3 Types of Retirement Stocks to Buy in Your 30s

You have two main advantages when you start investing in your 30s: time and the luxury to take risks. Both advantages should be exploited for maximum gains.

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When you are in your 30s, investing for your retirement seems like the last thing you want to do. However, your 30s or even 20s are the best time to start investing in a financially healthy retirement. You have time to grow your funds, rectify any mistakes early on, and learn from your mistakes. You have more leverage and, consequently, more flexibility.

Type #1: Risky stocks

Most investors in their early years are working with relatively limited capital. They have more time than investors near their retirement, so they can afford to make risky investments, like the marijuana giant Tilray (TSX:TLRY)(NASDAQ:TLRY) is right now. The new Tilray was formed by absorbing Aphria, and the resulting company is one of the largest marijuana players in the world.

Tilray operates through six subsidiaries, four of which are region specific. They are an endorsement of the company’s extensive range. While the company’s primary focus is medical marijuana, it has a sizeable recreational front as well.

The stock is currently trading at an all-time low (hence the risk). The current price is over 95% down from its peak, and if there is even a marginal chance the company can reach that peak again, buying now can offer massive returns (over 20 times growth).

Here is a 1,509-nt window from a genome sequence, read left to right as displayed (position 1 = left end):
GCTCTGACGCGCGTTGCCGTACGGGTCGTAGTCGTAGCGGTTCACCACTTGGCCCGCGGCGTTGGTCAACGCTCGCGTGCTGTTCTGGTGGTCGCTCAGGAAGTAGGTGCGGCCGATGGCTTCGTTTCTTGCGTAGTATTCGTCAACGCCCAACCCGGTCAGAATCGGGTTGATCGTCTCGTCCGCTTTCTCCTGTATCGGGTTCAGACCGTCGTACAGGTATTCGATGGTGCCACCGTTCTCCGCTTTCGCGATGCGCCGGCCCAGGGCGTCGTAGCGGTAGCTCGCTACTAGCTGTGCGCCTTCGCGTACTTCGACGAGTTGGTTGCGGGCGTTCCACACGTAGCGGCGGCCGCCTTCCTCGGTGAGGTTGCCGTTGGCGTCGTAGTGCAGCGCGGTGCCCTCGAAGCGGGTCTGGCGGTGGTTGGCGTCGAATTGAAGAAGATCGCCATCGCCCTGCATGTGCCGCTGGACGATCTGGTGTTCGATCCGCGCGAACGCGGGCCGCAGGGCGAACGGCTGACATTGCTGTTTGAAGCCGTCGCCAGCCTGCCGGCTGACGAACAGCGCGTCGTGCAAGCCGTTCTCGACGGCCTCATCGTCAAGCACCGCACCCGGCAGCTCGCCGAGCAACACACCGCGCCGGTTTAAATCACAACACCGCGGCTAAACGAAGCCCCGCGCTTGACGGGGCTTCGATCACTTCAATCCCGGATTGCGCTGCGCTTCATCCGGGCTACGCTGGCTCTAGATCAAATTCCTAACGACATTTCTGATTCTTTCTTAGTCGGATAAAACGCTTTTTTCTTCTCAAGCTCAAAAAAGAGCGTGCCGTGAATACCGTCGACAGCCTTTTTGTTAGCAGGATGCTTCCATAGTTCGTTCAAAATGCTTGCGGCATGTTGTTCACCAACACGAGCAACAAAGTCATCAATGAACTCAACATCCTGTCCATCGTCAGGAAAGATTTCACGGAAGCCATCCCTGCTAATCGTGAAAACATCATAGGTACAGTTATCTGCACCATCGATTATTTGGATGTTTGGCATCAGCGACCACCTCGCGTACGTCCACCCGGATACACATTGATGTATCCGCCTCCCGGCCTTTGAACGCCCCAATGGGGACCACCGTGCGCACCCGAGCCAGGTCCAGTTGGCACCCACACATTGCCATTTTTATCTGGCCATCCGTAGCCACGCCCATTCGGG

Type #2: Income-producing stocks

Dividend stocks like Inovalis (TSX:INO.UN) are another type of stock that young investors can keep in their portfolios. A stock like Inovalis, which has an entirely European portfolio and has managed to maintain its payouts, even through harsh financial times like during the pandemic, can be a powerful and potent holding.

Even though the stock offers minimal capital-appreciation potential (five-year CAGR is 11.7%), the high yield alone is reason enough to consider this stock (plus its capital-preservation potential). The stock is currently offering a mouthwatering yield of 8%, and, at this rate, it’s going to pay you back the capital you invested in it (in full) in fewer than 13 years.

Type #3: Long-term holdings

While the dividend stocks like Inovalis should also be kept long-term for maximum return potential, there are certain stocks that investors in their 30s can just buy and forget about, like Royal Bank of Canada (TSX:RY)(NYSE:RY). If someone had invested $1,000 in this bank 25 years ago (when they were 35), they would have grown their capital to $14,000 without reinvesting dividends and about $24,500 by choosing the DRIP.

Let’s assume that the bank only performs half as well in the next 25 years as it did in the last 25, and instead of 24.5 times growth, you get about 12 times the appreciation. You may still make a $120,000 nest egg by investing about $10,000 in the bank today. That’s a sizeable enough sum for just one security, even if you take inflation into account.

Foolish takeaway

If you can’t fill both your TFSA and RRSP to the max, maxing out TFSA first before investing whatever you have remaining in the RRSP might be a slightly better approach than splitting your savings evenly.

This article represents the opinion of the writer, who may disagree with the “official” recommendation position of a Motley Fool premium service or advisor. We’re Motley! Questioning an investing thesis — even one of our own — helps us all think critically about investing and make decisions that help us become smarter, happier, and richer, so we sometimes publish articles that may not be in line with recommendations, rankings or other content.

Fool contributor Adam Othman has no position in any of the stocks mentioned. The Motley Fool recommends Inovalis REIT.

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